Results of a population study found that a long-acting (LA) formulation of rilpivirine administered monthly for the treatment of patients with HIV infection was absent of a clinically relevant effect of covariates on rilpivirine pharmacokinetics. These findings were published in the Journal of Antimicrobial Chemotherapy.
This analysis was conducted using pooled data from 4 phase 1 studies, 1 phase 2b study, and 2 phase 3 studies. Healthy volunteers (n=131) and patients with HIV infection (n=855) were given 300 to 1200 mg of rilpivirine as a single dose or in multiple doses every 4 or 8 weeks. The phase 3 studies used a treatment regimen comprising an oral lead-in period of rilpivirine 25 mg once daily for 4 weeks, followed by an intramuscular (IM) injection of a 900-mg dose of LA rilpivirine, and subsequent monthly IM injections with a 600-mg dose of LA rilpivirine. Rich and sparse rilpivirine plasma concentrations were assessed.
Compared with the phase 3 studies, rilpivirine exposure was increased by 41.3% and 17.5% in the phase 1 and 2b studies, respectively. The researchers found that concentrations of rilpivirine had a 1.14-fold increase during the oral lead-in period.
Rilpivirine was found to be absorbed in a 1-compartment model with 2 parallel, sequential, zero-first-order pathways comprising slow and fast absorptions with a linear elimination. The half-life of the LA rilpivirine formulation was observed to be 200 days.
Age was found to be a statistically significant covariate of the fast absorption pathway (minimum value of objective function, -18.8; P <.001), in which the fast absorption was decreased with increasing age. Patients who were twice the age of younger patients included in the analysis had a 45% decreased maximum concentration of plasma rilpivirine.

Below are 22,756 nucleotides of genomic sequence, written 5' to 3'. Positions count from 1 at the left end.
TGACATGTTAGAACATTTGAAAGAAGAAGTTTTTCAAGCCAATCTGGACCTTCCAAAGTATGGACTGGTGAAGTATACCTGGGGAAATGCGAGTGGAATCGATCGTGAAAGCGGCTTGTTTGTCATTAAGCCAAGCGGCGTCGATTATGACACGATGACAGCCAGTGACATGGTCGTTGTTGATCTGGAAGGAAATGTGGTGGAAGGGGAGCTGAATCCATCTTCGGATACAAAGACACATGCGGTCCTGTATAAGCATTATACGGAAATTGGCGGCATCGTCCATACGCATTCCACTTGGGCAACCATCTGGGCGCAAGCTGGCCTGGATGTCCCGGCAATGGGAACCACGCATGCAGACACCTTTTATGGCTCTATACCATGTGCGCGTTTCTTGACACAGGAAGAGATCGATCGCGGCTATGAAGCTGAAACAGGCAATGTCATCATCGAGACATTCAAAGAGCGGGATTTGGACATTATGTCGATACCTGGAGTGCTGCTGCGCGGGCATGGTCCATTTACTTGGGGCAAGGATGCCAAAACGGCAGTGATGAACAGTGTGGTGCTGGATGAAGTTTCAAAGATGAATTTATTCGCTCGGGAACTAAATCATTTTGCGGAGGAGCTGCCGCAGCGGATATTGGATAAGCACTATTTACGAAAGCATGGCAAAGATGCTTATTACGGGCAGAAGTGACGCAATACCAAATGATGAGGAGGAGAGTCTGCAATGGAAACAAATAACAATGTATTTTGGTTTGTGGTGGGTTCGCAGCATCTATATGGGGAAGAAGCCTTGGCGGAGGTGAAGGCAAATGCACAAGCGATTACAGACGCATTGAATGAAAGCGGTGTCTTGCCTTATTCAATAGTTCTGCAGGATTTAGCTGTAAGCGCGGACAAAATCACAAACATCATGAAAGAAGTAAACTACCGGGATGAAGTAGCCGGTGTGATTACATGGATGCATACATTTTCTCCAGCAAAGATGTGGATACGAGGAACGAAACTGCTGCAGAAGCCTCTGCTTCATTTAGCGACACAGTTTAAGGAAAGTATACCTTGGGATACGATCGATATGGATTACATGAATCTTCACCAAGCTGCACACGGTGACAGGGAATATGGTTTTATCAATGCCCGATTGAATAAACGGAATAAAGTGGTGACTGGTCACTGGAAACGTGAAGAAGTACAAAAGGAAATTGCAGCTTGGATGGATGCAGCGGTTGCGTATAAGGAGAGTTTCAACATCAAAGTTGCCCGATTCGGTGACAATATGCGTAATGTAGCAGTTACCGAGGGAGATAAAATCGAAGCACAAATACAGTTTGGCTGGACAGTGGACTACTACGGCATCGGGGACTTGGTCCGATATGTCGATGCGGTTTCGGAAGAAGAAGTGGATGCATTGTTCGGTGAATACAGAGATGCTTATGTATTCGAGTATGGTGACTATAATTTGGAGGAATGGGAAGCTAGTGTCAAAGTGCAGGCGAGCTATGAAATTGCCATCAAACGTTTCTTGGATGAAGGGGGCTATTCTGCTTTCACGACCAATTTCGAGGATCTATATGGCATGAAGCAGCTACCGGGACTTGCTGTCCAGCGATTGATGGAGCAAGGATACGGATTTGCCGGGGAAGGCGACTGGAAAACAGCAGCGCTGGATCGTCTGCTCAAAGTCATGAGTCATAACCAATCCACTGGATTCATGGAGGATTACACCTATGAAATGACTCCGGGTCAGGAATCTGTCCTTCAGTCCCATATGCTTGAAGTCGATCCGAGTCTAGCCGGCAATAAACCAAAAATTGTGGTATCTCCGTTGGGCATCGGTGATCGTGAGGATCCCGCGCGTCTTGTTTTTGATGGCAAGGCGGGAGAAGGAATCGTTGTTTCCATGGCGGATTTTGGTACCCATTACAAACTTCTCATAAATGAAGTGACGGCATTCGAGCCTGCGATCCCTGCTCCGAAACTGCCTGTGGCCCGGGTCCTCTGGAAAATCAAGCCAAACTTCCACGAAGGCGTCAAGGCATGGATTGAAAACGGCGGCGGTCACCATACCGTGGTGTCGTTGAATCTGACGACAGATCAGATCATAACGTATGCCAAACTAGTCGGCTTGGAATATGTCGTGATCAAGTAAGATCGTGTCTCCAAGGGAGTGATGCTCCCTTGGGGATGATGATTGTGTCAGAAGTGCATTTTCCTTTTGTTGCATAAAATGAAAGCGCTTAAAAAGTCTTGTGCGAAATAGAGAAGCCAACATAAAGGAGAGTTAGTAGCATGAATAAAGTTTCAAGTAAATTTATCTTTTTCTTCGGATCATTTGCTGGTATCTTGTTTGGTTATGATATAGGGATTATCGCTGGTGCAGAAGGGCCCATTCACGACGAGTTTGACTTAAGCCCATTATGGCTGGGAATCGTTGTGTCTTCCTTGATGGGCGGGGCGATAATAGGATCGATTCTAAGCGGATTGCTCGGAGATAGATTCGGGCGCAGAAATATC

After adjustment for the effect of patient age on the fast absorption pathway, no other covariates including body weight, BMI, sex, ethnicity, health status, or needle length were found to be statistically significant. Rilpivirine concentrations were highly consistent between patient subgroups, and no clinically relevant variations were reported.
This study was limited by its small sample size and its inclusion of only 6 men.
These data indicated that a 1-compartment, parallel absorption pathway best fit the pharmacokinetic process of rilpivirine. These findings “suggest that dose adjustments [for LA rilpivirine] are not warranted for specific [patient] subgroups,” the researchers concluded.
Disclosure: Some author(s) declared affiliations with industry. Please refer to the original article for a full list of disclosures.
Neyens M, Crauwels HM, Perez-Ruixo JJ, Rossenu S. Population pharmacokinetics of the rilpivirine long-acting formulation after intramuscular dosing in healthy subjects and people living with HIV. J Antimicrob Chemother. 2021;dkab338. doi:10.1093/jac/dkab338